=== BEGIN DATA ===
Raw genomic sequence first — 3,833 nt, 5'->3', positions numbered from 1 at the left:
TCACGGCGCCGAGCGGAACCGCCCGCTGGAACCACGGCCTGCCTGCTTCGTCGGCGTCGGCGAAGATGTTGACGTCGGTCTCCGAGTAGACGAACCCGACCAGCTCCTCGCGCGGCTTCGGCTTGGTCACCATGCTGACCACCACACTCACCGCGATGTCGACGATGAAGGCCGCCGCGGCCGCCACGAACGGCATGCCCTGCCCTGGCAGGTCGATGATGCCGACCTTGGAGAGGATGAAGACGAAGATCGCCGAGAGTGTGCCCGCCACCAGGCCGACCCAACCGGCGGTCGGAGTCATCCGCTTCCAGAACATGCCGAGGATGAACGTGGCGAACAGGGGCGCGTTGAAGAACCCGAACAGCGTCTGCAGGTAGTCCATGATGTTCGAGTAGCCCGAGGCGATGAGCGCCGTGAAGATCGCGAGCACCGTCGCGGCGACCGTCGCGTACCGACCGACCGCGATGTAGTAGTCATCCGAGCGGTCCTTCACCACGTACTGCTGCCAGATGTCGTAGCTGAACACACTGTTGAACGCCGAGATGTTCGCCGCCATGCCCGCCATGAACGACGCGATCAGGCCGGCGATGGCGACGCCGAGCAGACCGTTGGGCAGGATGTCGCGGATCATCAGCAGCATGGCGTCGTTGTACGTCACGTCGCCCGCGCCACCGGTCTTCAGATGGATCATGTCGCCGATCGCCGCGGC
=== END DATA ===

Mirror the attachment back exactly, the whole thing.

Raw genomic sequence first — 3,833 nt, 5'->3', positions numbered from 1 at the left:
TCACGGCGCCGAGCGGAACCGCCCGCTGGAACCACGGCCTGCCTGCTTCGTCGGCGTCGGCGAAGATGTTGACGTCGGTCTCCGAGTAGACGAACCCGACCAGCTCCTCGCGCGGCTTCGGCTTGGTCACCATGCTGACCACCACACTCACCGCGATGTCGACGATGAAGGCCGCCGCGGCCGCCACGAACGGCATGCCCTGCCCTGGCAGGTCGATGATGCCGACCTTGGAGAGGATGAAGACGAAGATCGCCGAGAGTGTGCCCGCCACCAGGCCGACCCAACCGGCGGTCGGAGTCATCCGCTTCCAGAACATGCCGAGGATGAACGTGGCGAACAGGGGCGCGTTGAAGAACCCGAACAGCGTCTGCAGGTAGTCCATGATGTTCGAGTAGCCCGAGGCGATGAGCGCCGTGAAGATCGCGAGCACCGTCGCGGCGACCGTCGCGTACCGACCGACCGCGATGTAGTAGTCATCCGAGCGGTCCTTCACCACGTACTGCTGCCAGATGTCGTAGCTGAACACACTGTTGAACGCCGAGATGTTCGCCGCCATGCCCGCCATGAACGACGCGATCAGGCCGGCGATGGCGACGCCGAGCAGACCGTTGGGCAGGATGTCGCGGATCATCAGCAGCATGGCGTCGTTGTACGTCACGTCGCCCGCGCCACCGGTCTTCAGATGGATCATGTCGCCGATCGCCGCGGC